Organizational Criminality

PLURALISM IN INTERNATIONAL CRIMINAL LAW, edited by Elies van Sliedregt (Oxford University Press, Forthcoming)

Cornell Legal Studies Research Paper No. 12-60

21 Pages Posted: 29 Sep 2012 Last revised: 1 Jul 2014

See all articles by Jens David Ohlin

Jens David Ohlin

Cornell University - School of Law

Date Written: September 28, 2012


The recent international criminal law jurisprudence on collective action has swung back and forth between two approaches to perpetration, neither of which can lay sole claim to being fully representative of the world’s legal cultures. Courts, as well as drafters of tribunal statutes, are tasked with a painful decision of choosing sides, and must give up any pretense to harmonizing international criminal law with its domestic analogues. If international criminal law selects the civil law approach of co-perpetration, it thereby turns its back on the rich common-law tradition of conspiracy and its functional analogue of JCE; if, on the other hand, international criminal law selects the common law approach, it replicates a series of criminal law principles that are anathema to civil lawyers. In a sense, this is the Nuremberg dilemma about conspiracy all over again, with a choice to be made between legal cultures. It is also, however, a fundamental precept of international criminal law that it ought to respect general principles of criminal law. But when the general principles of criminal law in domestic systems are in a state of radical pluralism, harmonization at the international level is not so easy to accomplish. This short Essay for an edited volume on pluralism and harmonization in international law explores a different approach to these issues, although without laying claim to resolving the dilemma represented by this pendulum. I advocate for the centrality of the organization itself within the doctrine, though not in the sense of Roxin’s Organisationsherrschaft, which is perpetration through an organization, but rather in the sense of perpetration by an organization. The following Essay will explain how this approach seeks to escape the pendulum swing and also what it would mean for international criminal law to adopt a more organization-centric approach to modes of liability. I conclude that a greater attention to the role of horizontal organizations will help ensure fidelity to the principle of individual culpability, rather than violate it.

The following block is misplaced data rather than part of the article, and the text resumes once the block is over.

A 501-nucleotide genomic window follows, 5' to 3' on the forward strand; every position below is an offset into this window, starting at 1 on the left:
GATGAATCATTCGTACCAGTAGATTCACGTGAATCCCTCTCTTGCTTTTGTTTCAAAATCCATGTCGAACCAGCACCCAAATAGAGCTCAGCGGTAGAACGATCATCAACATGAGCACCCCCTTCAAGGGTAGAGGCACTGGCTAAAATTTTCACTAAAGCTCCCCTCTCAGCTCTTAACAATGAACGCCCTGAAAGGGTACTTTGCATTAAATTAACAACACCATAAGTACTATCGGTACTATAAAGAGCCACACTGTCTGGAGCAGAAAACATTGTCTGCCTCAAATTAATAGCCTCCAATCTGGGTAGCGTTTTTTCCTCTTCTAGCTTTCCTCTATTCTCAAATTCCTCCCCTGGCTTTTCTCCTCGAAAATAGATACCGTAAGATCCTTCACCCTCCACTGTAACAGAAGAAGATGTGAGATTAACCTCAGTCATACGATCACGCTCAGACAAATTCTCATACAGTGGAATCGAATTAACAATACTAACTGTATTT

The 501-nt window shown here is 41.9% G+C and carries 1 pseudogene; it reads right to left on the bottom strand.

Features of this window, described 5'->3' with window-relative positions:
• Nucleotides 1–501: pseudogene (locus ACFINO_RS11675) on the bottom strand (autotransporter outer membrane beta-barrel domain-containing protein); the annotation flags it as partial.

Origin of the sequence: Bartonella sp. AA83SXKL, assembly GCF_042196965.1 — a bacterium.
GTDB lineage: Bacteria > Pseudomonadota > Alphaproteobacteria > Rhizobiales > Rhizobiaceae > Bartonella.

Keywords: Organizational Liability, Roxin, Control Theory, JCE, Joint Criminal Enterprise, Conspiracy, Indirect Perpetration, Co-Perpetration, Organisationsherrschaft

Suggested Citation

Ohlin, Jens David, Organizational Criminality (September 28, 2012). PLURALISM IN INTERNATIONAL CRIMINAL LAW, edited by Elies van Sliedregt (Oxford University Press, Forthcoming); Cornell Legal Studies Research Paper No. 12-60. Available at SSRN: or

Jens David Ohlin (Contact Author)

Cornell University - School of Law ( email )

218 Myron Taylor Hall
Ithaca, NY 14853-4901
United States
(607) 255-0479 (Phone)
(607) 255-7193 (Fax)

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